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From a wearable calculator to an old-school Walkman portable audio player, wearable technology has been in the lives of Americans for many decades. Nowadays, wearables can be found as smartwatches, sensor stamps, or trendy accessories. Even more so now, wearable technology is being used to shape the healthcare industry.
The marketplace model has reached almost all industries, including the healthcare staffing industry. Online marketplaces are expected to build up employment by 72 million full-time jobs and add $2.7 trillion to global GDP by 2025. It’s estimated that the entire recruitment market is over $200 billion worldwide, and nearly every employer is a participant. Fusion Marketplace is hitting the ground running by changing the future of healthcare staffing.
Working as a traveling occupational therapist can be one of the most satisfying and rewarding career opportunities in healthcare. Travel OTs are regularly helping patients improve their lives, while experiencing a new setting regularly. Travel OTs have the opportunity to work in a variety of settings, including outpatient clinics, skilled nursing facilities and rehab facilities. In order to practice occupational therapy in any part of the U.S., licensure is required and each occupational therapist has specific regulations to follow per state.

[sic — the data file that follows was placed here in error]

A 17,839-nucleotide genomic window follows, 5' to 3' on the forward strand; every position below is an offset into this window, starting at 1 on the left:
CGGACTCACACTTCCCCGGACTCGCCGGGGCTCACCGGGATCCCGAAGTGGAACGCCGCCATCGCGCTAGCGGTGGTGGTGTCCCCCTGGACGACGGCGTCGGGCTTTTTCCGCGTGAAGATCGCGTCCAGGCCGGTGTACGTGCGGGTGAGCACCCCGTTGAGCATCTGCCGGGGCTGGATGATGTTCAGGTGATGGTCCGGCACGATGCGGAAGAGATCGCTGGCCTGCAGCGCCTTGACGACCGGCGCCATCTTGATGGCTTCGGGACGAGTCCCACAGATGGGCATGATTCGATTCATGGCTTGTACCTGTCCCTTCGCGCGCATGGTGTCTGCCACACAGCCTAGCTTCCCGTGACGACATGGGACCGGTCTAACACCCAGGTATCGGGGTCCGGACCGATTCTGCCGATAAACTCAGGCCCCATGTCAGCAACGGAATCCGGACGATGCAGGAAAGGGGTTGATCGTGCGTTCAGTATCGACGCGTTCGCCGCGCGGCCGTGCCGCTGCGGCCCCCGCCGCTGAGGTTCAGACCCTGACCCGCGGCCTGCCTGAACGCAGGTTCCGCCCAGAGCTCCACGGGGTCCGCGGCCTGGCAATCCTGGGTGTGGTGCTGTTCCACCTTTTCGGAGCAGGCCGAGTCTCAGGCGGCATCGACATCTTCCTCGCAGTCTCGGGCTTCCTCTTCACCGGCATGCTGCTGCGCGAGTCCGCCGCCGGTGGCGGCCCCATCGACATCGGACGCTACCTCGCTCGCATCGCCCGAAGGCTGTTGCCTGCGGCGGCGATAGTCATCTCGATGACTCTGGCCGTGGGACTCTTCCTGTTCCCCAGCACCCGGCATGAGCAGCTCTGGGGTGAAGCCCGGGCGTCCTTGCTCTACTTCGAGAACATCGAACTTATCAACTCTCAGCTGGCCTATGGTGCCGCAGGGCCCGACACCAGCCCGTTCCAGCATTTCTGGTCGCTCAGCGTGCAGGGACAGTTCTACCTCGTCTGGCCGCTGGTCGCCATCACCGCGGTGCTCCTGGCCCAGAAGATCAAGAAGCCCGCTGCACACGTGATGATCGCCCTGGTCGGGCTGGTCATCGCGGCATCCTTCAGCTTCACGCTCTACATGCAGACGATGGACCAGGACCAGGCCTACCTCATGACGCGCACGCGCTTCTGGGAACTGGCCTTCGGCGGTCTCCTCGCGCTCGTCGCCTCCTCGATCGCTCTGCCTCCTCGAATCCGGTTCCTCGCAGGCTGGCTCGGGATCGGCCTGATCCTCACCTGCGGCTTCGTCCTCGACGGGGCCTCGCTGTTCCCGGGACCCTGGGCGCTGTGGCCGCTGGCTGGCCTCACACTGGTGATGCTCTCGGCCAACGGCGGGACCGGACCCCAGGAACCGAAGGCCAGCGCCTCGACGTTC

Tax season is upon us. The deadline to file is April 15th and along with filing taxes comes the messy paperwork and questions about your healthcare traveler benefits. While we can’t give you official legal advice, we can help you get the most out of your taxes when you’re filing.
Traveling healthcare professionals know that speedy placement is the sweet spot of a successful career. Starting out or landing a new travel assignment typically requires a little bit of setup in order for it to be a cakewalk later. Part of making that happen is setting yourself up for success on three fronts: putting yourself out there by creating a traveler profile, developing good communication with a recruiter, and building on your skills through continued education.
When the first cases of COVID-19 hit the U.S. one year ago, the impact that erupted in its wake and the urgency to stop the spread was startling. At the helm of it all—frontline healthcare workers doing their best to mitigate and treat the influx of patients hit by the virus, while keeping themselves and their family members safe.